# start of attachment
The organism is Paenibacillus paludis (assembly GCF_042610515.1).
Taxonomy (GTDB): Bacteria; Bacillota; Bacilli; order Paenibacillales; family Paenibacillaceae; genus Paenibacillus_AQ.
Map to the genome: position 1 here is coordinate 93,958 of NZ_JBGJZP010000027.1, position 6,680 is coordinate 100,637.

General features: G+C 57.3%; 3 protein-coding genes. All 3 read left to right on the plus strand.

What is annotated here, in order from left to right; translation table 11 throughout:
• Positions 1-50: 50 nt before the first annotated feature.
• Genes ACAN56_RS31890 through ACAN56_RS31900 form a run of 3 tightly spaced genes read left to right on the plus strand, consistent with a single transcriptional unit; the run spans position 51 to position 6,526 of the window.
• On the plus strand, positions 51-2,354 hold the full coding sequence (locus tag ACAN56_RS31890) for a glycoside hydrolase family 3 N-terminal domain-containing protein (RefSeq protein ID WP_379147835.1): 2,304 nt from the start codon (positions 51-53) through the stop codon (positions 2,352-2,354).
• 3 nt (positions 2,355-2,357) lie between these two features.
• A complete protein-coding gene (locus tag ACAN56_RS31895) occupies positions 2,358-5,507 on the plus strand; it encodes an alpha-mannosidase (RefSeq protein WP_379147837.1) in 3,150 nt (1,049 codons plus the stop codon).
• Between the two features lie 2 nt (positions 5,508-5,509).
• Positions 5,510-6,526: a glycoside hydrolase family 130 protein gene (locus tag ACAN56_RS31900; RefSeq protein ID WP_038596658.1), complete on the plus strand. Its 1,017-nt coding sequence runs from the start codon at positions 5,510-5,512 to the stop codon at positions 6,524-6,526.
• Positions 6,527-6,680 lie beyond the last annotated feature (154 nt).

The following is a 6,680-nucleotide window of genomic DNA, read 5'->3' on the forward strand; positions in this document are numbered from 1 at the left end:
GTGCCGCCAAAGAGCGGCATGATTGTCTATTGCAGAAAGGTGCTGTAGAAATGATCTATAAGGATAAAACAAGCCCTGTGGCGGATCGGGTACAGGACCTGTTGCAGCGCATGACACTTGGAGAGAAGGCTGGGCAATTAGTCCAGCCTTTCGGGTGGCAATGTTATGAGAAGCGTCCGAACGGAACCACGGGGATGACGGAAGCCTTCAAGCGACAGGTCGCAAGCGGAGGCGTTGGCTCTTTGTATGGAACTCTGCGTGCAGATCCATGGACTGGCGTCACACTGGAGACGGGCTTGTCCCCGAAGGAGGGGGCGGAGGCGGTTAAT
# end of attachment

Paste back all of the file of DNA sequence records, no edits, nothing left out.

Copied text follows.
The organism is Paenibacillus paludis (assembly GCF_042610515.1).
Taxonomy (GTDB): Bacteria; Bacillota; Bacilli; order Paenibacillales; family Paenibacillaceae; genus Paenibacillus_AQ.
Map to the genome: position 1 here is coordinate 93,958 of NZ_JBGJZP010000027.1, position 6,680 is coordinate 100,637.

General features: G+C 57.3%; 3 protein-coding genes. All 3 read left to right on the plus strand.

What is annotated here, in order from left to right; translation table 11 throughout:
• Positions 1-50: 50 nt before the first annotated feature.
• Genes ACAN56_RS31890 through ACAN56_RS31900 form a run of 3 tightly spaced genes read left to right on the plus strand, consistent with a single transcriptional unit; the run spans position 51 to position 6,526 of the window.
• On the plus strand, positions 51-2,354 hold the full coding sequence (locus tag ACAN56_RS31890) for a glycoside hydrolase family 3 N-terminal domain-containing protein (RefSeq protein ID WP_379147835.1): 2,304 nt from the start codon (positions 51-53) through the stop codon (positions 2,352-2,354).
• 3 nt (positions 2,355-2,357) lie between these two features.
• A complete protein-coding gene (locus tag ACAN56_RS31895) occupies positions 2,358-5,507 on the plus strand; it encodes an alpha-mannosidase (RefSeq protein WP_379147837.1) in 3,150 nt (1,049 codons plus the stop codon).
• Between the two features lie 2 nt (positions 5,508-5,509).
• Positions 5,510-6,526: a glycoside hydrolase family 130 protein gene (locus tag ACAN56_RS31900; RefSeq protein ID WP_038596658.1), complete on the plus strand. Its 1,017-nt coding sequence runs from the start codon at positions 5,510-5,512 to the stop codon at positions 6,524-6,526.
• Positions 6,527-6,680 lie beyond the last annotated feature (154 nt).

The following is a 6,680-nucleotide window of genomic DNA, read 5'->3' on the forward strand; positions in this document are numbered from 1 at the left end:
GTGCCGCCAAAGAGCGGCATGATTGTCTATTGCAGAAAGGTGCTGTAGAAATGATCTATAAGGATAAAACAAGCCCTGTGGCGGATCGGGTACAGGACCTGTTGCAGCGCATGACACTTGGAGAGAAGGCTGGGCAATTAGTCCAGCCTTTCGGGTGGCAATGTTATGAGAAGCGTCCGAACGGAACCACGGGGATGACGGAAGCCTTCAAGCGACAGGTCGCAAGCGGAGGCGTTGGCTCTTTGTATGGAACTCTGCGTGCAGATCCATGGACTGGCGTCACACTGGAGACGGGCTTGTCCCCGAAGGAGGGGGCGGAGGCGGTTAAT